South Pass Cultural Landscape
South Pass is synonymous with the opening up of the American West. Hundreds of thousands of pioneers traveling by wagon along the Oregon Trail passed through this region. They left little behind, except wagon wheel ruts, primitive roads, abandoned mines, and remnants of the short-lived South Pass City, which in 1867 became notable as the first place in the United States where women could vote. Because the South Pass landscape has escaped change and development, its vastness is a testament to what American pioneers encountered in the journey west. Multinational conglomerates want to resume mining in South Pass as well as build a massive pipeline through it. Pro-development attitudes in the region have strengthened their position. The federal government needs to stop issuing construction permits. Formal designation of South Pass as a National Historic Landscape and listing it on the National Register of Historic Places are crucial to the strategy of preservation.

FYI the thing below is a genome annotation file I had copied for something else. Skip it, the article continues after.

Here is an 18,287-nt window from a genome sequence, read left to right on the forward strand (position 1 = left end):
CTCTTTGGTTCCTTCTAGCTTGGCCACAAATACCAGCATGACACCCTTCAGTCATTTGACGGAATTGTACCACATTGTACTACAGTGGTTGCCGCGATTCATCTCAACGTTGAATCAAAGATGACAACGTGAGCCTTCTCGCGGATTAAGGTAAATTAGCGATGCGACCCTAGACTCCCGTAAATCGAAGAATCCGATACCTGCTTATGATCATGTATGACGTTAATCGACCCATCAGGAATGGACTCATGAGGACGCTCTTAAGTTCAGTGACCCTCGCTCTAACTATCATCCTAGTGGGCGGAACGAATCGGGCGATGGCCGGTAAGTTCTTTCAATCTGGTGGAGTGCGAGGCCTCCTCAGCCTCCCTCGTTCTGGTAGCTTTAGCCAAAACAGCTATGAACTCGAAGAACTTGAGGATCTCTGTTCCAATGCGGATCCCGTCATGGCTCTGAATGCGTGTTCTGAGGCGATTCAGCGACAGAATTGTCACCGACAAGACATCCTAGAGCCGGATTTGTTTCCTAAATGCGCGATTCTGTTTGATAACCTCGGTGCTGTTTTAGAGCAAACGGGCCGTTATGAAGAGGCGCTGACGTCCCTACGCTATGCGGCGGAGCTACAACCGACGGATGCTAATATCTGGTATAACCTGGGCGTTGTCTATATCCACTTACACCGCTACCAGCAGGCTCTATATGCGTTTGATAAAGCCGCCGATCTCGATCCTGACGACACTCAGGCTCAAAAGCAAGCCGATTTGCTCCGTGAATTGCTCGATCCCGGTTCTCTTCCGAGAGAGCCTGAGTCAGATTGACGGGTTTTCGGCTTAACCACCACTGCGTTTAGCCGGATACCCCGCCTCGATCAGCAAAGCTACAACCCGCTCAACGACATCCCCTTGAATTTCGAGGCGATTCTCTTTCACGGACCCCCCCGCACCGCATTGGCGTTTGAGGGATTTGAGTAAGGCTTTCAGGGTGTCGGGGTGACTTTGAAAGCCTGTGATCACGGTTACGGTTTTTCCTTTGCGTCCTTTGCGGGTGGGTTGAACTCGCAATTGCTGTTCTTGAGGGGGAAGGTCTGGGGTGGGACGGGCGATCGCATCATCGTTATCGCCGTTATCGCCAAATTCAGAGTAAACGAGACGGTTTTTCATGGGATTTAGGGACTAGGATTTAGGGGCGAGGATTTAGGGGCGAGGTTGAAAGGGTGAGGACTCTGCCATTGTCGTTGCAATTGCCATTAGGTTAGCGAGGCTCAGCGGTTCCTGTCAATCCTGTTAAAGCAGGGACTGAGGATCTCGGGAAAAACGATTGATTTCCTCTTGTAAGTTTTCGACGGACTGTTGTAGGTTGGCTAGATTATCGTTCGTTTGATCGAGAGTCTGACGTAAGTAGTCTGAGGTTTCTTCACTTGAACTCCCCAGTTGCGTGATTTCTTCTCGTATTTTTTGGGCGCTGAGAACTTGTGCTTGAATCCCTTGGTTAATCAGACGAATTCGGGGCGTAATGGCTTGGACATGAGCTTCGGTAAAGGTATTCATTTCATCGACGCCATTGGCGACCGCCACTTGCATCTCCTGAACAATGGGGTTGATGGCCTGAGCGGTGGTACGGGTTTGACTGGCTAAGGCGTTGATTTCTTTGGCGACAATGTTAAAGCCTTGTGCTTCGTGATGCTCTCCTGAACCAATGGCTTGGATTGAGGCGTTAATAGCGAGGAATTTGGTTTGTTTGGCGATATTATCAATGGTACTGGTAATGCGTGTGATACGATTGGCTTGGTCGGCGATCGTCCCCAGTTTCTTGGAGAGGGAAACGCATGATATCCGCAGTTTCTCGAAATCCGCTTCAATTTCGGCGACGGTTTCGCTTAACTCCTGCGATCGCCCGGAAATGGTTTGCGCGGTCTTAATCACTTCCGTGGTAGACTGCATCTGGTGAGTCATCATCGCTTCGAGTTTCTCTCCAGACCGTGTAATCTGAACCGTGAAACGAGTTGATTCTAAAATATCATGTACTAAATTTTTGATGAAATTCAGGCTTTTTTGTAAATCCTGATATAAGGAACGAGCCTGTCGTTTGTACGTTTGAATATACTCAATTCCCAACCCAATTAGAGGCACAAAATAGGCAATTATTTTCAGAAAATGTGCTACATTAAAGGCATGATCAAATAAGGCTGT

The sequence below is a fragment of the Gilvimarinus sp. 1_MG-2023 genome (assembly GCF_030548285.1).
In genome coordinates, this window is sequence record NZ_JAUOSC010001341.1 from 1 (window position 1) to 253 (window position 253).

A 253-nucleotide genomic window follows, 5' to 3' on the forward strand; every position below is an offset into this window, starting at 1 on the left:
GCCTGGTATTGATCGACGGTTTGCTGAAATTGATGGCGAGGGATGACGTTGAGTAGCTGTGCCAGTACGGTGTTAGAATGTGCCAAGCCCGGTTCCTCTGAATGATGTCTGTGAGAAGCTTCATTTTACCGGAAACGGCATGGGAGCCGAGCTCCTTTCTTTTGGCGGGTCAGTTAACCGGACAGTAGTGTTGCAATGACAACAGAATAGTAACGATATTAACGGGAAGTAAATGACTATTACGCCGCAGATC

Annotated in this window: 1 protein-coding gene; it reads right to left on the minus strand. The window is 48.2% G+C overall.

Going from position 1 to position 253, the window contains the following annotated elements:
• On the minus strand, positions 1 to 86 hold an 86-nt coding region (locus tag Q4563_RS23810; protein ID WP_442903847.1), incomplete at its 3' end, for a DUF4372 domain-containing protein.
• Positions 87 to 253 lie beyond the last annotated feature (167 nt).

Since the Watch
The proposed massive pipeline that would have been laid across South Pass was not constructed after the Bureau of Land Management did not grant a final approval. Currently, the Alliance for Historic Wyoming is pushing for the historic landscape to be permanently protected. January 2011